As shown in Table 3, all the negative computed NICS(0.0) values at the geometrical centers of ring suggests that these rings are obviously aromatic. In order to further identify the aromaticity, we calculated the NICS values (including NICS(0.5), NICS(1.0), NICS(1.5), and NICS(2.0)) by placing a series of ghost atoms above (by 0.5, 1.0, 1.5, 2.0 ) the geometrical centers. All these NICS values are mainly attribute to the delocalized π electrons current. They are shown in Table 3 in detail and are all negative. Also, all NICS(0.0), NICS(0.5), and NICS(1.0) values are most negative of di, moni, and non–fluorinated species, respectively. The negative values inside and above the rings adequately prive that the diamagnetic ring current effect, characteristic for aromaticity, exists in these ground states. It is likely that induced magnetic fields generated by the σ aromaticity are particularly large in the center of the ring, whereas systems having π arimaticity show a minimum NICS at certain distances from the center of the ring, like in benzene.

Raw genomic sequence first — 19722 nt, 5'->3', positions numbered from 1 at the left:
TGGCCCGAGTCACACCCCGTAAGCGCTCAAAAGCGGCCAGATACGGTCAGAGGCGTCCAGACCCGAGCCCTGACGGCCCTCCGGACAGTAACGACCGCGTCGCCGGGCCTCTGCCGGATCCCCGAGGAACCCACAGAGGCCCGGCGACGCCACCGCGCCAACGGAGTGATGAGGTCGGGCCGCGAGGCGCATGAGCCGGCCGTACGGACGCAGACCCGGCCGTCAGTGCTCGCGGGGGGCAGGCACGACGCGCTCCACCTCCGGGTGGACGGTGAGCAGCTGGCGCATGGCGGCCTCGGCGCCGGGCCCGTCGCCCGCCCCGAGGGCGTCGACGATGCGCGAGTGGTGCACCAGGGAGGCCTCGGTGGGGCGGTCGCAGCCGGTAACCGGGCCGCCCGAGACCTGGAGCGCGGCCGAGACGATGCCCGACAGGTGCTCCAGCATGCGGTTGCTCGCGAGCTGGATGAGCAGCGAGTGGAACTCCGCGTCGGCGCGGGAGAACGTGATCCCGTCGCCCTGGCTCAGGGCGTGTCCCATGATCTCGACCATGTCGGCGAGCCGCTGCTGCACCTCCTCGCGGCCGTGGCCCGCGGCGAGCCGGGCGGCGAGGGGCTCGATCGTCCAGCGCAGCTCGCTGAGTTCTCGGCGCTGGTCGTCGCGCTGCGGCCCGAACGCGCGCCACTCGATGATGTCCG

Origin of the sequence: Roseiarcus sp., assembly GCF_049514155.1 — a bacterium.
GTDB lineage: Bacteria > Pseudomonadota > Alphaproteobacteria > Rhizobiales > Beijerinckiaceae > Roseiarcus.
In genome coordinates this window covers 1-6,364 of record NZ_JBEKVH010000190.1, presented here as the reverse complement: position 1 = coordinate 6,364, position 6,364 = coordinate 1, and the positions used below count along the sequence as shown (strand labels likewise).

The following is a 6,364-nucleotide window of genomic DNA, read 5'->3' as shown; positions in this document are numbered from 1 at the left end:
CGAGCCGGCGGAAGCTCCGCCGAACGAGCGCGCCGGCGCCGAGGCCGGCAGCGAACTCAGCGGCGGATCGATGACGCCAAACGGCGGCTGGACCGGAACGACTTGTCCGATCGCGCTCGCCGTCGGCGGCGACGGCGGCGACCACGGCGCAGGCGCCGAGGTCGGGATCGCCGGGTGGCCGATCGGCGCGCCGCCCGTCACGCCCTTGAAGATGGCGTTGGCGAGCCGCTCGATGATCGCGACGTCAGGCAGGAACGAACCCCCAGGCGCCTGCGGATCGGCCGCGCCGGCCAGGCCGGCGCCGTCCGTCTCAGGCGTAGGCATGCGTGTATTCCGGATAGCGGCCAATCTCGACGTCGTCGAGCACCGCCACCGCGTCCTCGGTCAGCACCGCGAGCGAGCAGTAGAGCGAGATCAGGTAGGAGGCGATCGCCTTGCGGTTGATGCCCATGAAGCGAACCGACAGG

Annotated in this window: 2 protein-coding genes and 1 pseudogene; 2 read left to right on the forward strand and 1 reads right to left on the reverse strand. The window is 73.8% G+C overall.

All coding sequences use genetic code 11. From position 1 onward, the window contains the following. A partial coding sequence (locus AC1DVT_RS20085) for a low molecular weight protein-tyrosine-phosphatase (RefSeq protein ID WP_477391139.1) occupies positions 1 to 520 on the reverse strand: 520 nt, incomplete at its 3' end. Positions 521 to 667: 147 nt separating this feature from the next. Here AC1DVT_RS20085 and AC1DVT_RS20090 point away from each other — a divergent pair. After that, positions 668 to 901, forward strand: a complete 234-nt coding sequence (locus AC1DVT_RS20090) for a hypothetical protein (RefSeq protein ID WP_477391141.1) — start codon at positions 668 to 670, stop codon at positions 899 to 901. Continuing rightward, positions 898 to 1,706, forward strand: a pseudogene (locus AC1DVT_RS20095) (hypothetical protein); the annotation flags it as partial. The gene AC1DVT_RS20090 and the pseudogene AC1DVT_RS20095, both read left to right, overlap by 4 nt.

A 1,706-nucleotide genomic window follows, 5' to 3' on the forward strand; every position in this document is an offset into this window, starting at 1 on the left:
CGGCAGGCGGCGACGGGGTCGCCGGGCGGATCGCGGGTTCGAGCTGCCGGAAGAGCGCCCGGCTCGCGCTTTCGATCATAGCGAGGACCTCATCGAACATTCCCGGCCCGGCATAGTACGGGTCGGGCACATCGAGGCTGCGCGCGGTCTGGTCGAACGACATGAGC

On the other hand, the NICS values present the increasing of aromaticity in fluorinated rings. Furthermore, aromaticity of N–fluorinated rings is more than B– fluorinated ones. The comparison of NICS values of free borazyne and borazyne complexes show that coordination of Ni(CO)2 decreases aromaticity of ring. The HOMO–LUMO gap values present the similar result. Therefire, magnetic criteria of aromaticity is compatible with the electronic aromaticity criteria.

QTAIM analysis

As it is difficult to separate the σ and π contributions to the electron density at the bond critical point, the p(r) values can be used to evaluate bond strength for different types of bonds (Table 4). The comparison of electron density in the bond critical points of B1N1 shows that p(B1N1) decreases in fluorinated rings. This trend is well–matched with the results of the geometrical analysis.